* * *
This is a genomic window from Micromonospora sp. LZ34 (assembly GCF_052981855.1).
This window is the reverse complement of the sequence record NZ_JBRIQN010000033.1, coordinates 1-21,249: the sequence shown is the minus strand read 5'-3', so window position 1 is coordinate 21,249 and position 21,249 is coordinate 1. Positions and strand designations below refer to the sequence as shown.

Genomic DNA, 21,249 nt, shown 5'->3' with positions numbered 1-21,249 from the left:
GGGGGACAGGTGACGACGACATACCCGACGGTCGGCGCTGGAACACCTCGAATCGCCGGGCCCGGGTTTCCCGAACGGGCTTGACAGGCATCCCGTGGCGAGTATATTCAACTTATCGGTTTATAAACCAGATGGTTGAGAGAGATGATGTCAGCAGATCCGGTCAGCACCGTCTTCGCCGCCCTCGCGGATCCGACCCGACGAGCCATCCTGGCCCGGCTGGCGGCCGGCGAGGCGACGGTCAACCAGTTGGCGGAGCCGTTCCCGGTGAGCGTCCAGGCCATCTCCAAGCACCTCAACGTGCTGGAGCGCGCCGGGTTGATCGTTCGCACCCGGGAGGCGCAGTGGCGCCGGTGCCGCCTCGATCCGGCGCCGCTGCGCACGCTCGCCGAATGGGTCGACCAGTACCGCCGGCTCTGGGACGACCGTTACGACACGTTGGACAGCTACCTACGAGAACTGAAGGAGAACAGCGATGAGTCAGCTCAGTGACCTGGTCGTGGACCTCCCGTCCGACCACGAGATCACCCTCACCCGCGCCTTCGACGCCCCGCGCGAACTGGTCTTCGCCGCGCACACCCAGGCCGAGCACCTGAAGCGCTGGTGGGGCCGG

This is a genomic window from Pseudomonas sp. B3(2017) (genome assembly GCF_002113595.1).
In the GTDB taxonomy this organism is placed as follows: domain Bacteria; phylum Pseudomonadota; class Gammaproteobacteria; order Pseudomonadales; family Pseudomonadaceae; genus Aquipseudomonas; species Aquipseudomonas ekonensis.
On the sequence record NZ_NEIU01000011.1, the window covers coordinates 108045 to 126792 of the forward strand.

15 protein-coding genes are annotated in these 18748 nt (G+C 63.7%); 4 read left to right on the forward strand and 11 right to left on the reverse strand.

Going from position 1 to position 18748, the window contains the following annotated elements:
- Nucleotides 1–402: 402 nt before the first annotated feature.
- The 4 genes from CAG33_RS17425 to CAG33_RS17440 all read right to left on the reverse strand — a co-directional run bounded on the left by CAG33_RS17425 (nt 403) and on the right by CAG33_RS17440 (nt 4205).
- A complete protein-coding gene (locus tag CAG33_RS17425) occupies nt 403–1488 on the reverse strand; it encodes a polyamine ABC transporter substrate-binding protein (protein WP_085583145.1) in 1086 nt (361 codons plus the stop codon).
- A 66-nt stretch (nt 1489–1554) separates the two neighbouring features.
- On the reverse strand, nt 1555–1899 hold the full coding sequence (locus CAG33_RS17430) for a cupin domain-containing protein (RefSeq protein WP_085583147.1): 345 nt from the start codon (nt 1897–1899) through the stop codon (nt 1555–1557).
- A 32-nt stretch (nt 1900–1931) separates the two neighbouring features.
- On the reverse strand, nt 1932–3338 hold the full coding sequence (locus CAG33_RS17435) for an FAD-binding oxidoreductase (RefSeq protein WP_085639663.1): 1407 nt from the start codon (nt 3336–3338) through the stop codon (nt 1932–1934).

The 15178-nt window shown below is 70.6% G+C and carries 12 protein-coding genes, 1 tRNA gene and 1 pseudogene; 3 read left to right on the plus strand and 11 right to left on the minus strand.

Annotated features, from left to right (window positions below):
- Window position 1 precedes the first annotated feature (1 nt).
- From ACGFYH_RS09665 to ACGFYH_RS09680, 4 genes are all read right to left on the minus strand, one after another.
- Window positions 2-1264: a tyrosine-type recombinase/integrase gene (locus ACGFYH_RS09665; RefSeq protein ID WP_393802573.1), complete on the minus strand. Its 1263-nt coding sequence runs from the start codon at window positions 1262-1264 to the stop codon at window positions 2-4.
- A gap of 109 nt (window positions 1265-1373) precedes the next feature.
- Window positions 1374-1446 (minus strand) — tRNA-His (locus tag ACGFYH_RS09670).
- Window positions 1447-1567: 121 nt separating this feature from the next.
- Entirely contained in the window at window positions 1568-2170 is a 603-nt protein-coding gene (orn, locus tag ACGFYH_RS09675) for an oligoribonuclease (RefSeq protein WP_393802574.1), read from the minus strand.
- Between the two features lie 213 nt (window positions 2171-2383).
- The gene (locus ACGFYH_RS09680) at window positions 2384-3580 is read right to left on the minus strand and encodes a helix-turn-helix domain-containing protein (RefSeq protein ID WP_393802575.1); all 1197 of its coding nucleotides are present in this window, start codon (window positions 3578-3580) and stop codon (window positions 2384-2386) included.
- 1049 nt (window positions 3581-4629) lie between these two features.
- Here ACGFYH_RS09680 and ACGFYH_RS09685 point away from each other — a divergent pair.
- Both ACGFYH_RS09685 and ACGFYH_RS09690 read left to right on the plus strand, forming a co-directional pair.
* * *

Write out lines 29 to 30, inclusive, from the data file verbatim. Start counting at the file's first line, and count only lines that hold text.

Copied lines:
- Here ACGFYH_RS09680 and ACGFYH_RS09685 point away from each other — a divergent pair.
- Both ACGFYH_RS09685 and ACGFYH_RS09690 read left to right on the plus strand, forming a co-directional pair.